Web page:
|from The |
| Paroled Officers of the Fifteenth
We print in another column, a document signed by sundry line officers of the fifteenth regiment, which we cannot justly allow to pass without comment. Art Ballís Bluff, many captains and lieutenants in that regiment were killed or taken prisoners. The vacancies made by death were filled. Those who were taken prisoner were after a time released on parole, and most of them are not yet exchanged, although they have all diligently sought an exchange, and are all extremely anxious to return to the regiment. Capt. Bowman first refused a furlough of more than ten days, hoping to be free to join his company at the end of that time; and he has done everything in his power to go free of his parole. The others have felt and acted in a similar manner. Meanwhile there has been a constant expectation of an immediate exchange and the government has encouraged this expectation.
The officers in question are among the very best in the regiment. Their resignation would be a disaster; and we have the means of knowing that it would be very unsatisfactory to their official superiors. There are now indications that the desired exchange will not be very long delayed. It is stated that the efforts to secure a general exchange of prisoners promises to be successful, and that we may expect soon to see it in operation. Of course the paroled men of the fifteenth will be among the first set free. But if the delay should be much longer than now seems probable, it would be none the less certain that the interest of the service requires that these officers not resign, for the exchange is sure to come before a very long time has passed, and the regiment will be saved from giving them up for new and untried men. Meanwhile the organization can be served complete by the appointment of acting officers for all the vacancies created by there absence.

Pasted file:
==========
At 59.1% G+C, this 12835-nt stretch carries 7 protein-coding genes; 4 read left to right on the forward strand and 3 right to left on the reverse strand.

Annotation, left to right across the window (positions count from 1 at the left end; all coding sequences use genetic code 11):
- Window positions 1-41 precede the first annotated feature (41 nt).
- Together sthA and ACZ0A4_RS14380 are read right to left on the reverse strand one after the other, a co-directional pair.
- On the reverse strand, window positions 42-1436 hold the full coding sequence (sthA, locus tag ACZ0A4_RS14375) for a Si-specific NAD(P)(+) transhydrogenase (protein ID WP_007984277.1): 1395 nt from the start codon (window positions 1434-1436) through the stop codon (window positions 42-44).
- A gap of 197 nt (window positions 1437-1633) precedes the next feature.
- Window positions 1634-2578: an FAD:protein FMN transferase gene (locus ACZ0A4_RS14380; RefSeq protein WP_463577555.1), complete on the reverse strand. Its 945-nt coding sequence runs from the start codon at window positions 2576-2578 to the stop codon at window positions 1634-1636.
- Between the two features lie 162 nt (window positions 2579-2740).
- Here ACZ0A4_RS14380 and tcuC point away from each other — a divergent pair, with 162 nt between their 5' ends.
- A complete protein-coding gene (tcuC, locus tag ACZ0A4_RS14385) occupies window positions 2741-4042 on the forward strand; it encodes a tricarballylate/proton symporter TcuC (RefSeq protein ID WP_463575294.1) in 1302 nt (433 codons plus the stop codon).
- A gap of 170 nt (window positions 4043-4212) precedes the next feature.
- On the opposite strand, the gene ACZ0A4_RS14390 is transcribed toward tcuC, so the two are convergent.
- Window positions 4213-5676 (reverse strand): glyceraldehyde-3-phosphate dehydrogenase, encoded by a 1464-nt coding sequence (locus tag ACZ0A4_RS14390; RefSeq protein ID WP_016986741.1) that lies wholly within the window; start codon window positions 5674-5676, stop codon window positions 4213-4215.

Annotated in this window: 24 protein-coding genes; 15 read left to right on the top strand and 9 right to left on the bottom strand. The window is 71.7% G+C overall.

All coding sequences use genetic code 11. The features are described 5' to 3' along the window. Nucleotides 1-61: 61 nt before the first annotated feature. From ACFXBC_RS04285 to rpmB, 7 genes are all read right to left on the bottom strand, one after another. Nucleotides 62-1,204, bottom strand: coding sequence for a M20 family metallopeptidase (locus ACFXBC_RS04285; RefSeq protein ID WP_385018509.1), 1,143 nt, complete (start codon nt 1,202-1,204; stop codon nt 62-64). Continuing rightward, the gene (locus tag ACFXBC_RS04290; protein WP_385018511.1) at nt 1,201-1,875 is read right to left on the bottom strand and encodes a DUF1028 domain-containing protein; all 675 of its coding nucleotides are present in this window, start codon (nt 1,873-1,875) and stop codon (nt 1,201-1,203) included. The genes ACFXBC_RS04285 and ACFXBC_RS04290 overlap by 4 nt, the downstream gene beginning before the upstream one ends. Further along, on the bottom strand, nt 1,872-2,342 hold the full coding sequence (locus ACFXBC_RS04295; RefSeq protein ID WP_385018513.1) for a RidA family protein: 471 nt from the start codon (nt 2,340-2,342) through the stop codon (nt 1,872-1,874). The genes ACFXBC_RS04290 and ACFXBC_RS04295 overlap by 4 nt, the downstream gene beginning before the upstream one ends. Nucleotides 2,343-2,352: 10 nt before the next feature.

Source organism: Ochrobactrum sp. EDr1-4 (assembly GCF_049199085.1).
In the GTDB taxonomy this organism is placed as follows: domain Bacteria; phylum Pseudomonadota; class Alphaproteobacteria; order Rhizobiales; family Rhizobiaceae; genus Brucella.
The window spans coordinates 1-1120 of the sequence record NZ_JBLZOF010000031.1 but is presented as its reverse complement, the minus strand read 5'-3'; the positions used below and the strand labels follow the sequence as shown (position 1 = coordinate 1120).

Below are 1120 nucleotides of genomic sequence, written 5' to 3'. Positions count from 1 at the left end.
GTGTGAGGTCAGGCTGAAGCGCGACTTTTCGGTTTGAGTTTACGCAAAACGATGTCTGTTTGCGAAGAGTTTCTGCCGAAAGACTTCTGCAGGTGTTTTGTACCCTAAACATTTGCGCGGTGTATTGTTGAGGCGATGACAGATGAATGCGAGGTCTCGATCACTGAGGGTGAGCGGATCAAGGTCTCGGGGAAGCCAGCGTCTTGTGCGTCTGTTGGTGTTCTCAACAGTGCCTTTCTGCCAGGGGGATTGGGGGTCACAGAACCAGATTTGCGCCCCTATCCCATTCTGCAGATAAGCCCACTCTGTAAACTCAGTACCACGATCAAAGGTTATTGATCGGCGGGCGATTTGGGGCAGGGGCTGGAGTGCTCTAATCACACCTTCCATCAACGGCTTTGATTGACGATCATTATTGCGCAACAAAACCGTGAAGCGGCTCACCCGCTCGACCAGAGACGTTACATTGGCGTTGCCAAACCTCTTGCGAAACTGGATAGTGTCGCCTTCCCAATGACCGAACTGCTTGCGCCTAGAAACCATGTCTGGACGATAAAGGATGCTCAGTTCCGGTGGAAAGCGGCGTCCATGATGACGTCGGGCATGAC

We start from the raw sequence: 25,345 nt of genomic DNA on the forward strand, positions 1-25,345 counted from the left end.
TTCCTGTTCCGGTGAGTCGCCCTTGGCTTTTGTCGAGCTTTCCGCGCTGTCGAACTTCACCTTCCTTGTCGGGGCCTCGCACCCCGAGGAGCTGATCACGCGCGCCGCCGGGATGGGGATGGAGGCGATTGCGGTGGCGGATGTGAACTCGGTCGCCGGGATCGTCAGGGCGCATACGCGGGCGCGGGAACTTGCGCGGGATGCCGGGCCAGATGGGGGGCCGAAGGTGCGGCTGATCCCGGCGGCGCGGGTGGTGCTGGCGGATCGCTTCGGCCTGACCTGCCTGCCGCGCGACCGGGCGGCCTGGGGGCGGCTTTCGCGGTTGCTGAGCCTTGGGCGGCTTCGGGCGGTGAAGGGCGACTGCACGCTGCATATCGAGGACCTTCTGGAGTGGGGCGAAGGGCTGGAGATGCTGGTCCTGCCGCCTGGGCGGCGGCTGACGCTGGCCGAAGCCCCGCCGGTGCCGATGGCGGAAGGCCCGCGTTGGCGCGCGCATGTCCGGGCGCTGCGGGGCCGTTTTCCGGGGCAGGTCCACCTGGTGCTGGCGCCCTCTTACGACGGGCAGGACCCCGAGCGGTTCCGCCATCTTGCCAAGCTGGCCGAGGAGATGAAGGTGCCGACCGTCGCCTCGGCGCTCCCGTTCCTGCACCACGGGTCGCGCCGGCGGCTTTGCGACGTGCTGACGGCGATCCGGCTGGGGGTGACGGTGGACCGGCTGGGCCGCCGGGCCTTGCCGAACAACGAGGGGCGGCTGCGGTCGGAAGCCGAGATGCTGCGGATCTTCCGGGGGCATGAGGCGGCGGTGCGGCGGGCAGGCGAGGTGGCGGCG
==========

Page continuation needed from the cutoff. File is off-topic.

The document asking them to resign is signed by lieutenants and two or three captains, all of them inferior in rank, or the juniors in office of several of the paroled officers. They freely express the satisfaction with which they would see their absent associates return, but they conclude to hastily that there is no prospect of this. Some day not far away in the future they will have the luxury of a pleasant disappointment. We think they did not consider carefully the whole bearing of the published document to which their names are appended, else, instead of having it published, they would have waited awhile longer, or at least would have sent it to Col. Ward for explanation and advice. We doubt not that the motive was good and honorable, but was there not a lack of due consideration.